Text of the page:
New African Development Bank President Akinwumi Adesina chose last week’s World Economic Forum at Davos for the official launch of the Bank’s New Deal on Energy for Africa, along with a Transformative Partnership for Energy in Africa (TPEA). While a candidate for the AfDB president position a year ago, Adesina placed energy at the top of his list of priorities for the bank and continent. Now as president he is acting on his promises and positioning the AfDB to play the leading role on energy expansion and access in Africa.
The New Deal aims to reach universal access of power for Africans by 2025. Today, nearly 660 million Africans lack access to reliable power. To achieve the New Deal’s goals, Adesina says Africa needs to add 160,000 MWs of on-grid power (about 800 new power plants) for 130 million new connections. In addition, off-grid power solutions will provide another 75 million connections. The AfDB, and other donors, are banking on “pay-as-you-go” home solar systems as a quick fix to the power deficit in rural and peri-urban areas. Although the systems offer commercial scalability — quick roll-out and a good financing model — they do not generate sufficient power for small businesses and agro-processors. Mini- and micro-power grids, which can actually stimulate economic growth, will need to be factored into the New Deal’s mix of solutions.
Borrowing from the model of the G-8’s New Alliance for Food Security, Adesina, the former Minister of Agriculture from Nigeria, is turning to the private sector for investment and know-how. Development banks will continue to perform critical roles, however. According to Adesina, the African Development Bank has invested a total of $34 billion in infrastructure (all forms of infrastructure) over the last ten years. For the next five years, as part of the New Deal, the Bank will double the amount of money it spends on energy from $6 billion to $12 billion. Equally important, he is on a campaign to persuade other development finance institutions and donors to increase their funding commitments for power. As for the private sector, the new TPEA, a virtual investment platform, is expected to leverage an annual minimum of $40 billion in investment through the use of innovative de-risking instruments, such as credit enhancements, early stage equity, political risk insurance, and partial risk guarantees.
Do Africa’s political leaders share this same sense of urgency? Adesina gives a resounding “yes” to the question, but he adds, they will have to live up to their commitments by making tough decisions. First, government spending in the energy sector will need to increase from what is now 0.3 percent of GDP to 3.4 percent. By doing so, Adesina estimates that an additional $50 billion a year would be available for allocation into the energy sector. Equally difficult for leaders will be the tough policy decisions required to attract more private capital into bankable energy deals, everything from improving the legal and regulatory environment to de-politicizing tariffs by creating independent regulatory boards to set pricing.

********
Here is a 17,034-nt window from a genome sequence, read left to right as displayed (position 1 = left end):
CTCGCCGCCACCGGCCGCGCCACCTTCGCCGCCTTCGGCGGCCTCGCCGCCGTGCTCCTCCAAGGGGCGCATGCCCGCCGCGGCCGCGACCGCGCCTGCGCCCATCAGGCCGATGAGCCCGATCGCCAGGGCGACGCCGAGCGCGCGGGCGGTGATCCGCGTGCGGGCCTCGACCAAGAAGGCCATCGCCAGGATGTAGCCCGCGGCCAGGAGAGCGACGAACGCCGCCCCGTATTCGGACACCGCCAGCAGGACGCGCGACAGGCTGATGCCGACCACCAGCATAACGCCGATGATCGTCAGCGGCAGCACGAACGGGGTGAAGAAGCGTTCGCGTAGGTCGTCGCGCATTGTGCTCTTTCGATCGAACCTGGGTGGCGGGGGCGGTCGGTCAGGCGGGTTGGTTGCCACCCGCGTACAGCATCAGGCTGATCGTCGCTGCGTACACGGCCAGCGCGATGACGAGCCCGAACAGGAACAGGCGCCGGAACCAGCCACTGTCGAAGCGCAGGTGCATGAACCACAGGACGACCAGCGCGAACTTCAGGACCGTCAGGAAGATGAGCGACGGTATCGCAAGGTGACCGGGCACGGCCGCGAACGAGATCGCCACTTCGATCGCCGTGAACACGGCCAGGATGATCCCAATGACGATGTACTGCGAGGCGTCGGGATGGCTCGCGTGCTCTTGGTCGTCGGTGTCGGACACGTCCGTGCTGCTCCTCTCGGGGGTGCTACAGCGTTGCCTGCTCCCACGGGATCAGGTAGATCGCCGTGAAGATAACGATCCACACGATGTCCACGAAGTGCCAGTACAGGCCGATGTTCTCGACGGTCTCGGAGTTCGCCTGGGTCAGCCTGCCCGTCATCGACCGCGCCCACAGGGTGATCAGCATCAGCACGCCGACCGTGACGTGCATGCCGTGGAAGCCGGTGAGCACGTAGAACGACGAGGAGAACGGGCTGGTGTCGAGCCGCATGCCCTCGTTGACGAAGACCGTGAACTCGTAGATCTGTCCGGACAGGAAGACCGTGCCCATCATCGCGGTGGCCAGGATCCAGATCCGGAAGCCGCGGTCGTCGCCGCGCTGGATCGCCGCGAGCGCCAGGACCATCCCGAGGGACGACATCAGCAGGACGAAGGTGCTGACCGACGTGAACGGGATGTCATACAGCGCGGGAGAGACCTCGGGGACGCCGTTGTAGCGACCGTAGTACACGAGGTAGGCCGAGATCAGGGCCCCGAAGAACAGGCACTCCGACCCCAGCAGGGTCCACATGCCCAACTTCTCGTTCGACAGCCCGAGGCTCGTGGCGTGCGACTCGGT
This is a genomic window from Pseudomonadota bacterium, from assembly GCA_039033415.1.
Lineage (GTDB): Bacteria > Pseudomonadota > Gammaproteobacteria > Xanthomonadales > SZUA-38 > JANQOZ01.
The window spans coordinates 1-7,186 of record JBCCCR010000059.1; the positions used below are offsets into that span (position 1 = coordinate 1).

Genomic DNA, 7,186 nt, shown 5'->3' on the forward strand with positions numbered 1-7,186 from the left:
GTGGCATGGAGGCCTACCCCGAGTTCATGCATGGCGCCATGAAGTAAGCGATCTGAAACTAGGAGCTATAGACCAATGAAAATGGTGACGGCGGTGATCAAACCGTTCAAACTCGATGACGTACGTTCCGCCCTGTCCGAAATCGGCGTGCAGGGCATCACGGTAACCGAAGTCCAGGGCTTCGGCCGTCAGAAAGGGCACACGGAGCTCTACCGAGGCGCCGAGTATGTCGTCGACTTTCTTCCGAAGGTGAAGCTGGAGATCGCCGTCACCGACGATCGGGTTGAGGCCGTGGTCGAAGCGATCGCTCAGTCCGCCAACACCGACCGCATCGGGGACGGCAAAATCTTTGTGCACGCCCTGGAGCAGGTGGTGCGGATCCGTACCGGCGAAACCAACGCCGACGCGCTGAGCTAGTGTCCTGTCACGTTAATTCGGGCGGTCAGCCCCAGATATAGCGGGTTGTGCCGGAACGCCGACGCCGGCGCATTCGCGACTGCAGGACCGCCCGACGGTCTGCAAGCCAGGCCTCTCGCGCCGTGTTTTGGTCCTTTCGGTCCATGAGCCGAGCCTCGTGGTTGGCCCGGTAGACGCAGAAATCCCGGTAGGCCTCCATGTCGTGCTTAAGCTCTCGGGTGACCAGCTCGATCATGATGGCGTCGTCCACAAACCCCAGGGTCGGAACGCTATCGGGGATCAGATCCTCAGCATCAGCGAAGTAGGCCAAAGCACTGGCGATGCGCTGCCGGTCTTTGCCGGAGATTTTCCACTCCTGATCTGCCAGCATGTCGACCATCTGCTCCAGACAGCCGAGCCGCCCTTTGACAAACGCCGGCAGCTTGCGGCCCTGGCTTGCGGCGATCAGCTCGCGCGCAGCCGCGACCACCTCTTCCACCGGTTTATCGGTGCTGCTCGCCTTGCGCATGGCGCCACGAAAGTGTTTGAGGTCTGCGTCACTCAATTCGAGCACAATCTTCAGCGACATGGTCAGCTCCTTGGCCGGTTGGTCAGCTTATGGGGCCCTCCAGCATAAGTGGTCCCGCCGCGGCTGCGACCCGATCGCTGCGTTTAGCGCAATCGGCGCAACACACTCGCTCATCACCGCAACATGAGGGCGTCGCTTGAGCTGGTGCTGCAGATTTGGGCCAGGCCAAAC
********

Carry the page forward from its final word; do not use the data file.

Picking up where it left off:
A critical question is whether the Bank — and everyone else — can actually do what Adesina has envisaged. Success will hinge not only on the Bank’s ability to increase its absorptive capacity, speed up its execution rates, and integrate its numerous instruments more holistically to meet the needs of its clients (i.e. the private sector and governments), but also on the ability of partners to structure bankable projects, build the necessary backbone infrastructure, mobilize vast sums of money, and execute. Some changes in the Bank’s structure and leadership might be needed to break old habits and systems and streamline decision making. It is a long shot that the New Deal will achieve its highly aspirational vision of universal access by 2025, which coincidentally would mark the end of a second term for Adesina as the Bank’s president. It is the boldest initiative ever for the Bank, and Adesina’s presidency will most likely be judged against the goals he announced in Davos.
The AfDB president also acknowledged the importance of the many energy initiatives that seek to increase energy access in Africa, such as “SE4ALL”, the Obama Administration’s “Power Africa”, and the U.K.’s recently announced initiative, “Energy Africa”, among several others. The New Deal, through the Transformative Partnership on Energy for Africa, builds on those initiatives — one could actually say integrates them — lays out a bold vision, and places the AfDB at the helm by bridging donors, the private sector, and African governments.
Can Adesina pull off all the changes necessary for success; or will the New Deal become a reshuffling of the same deck?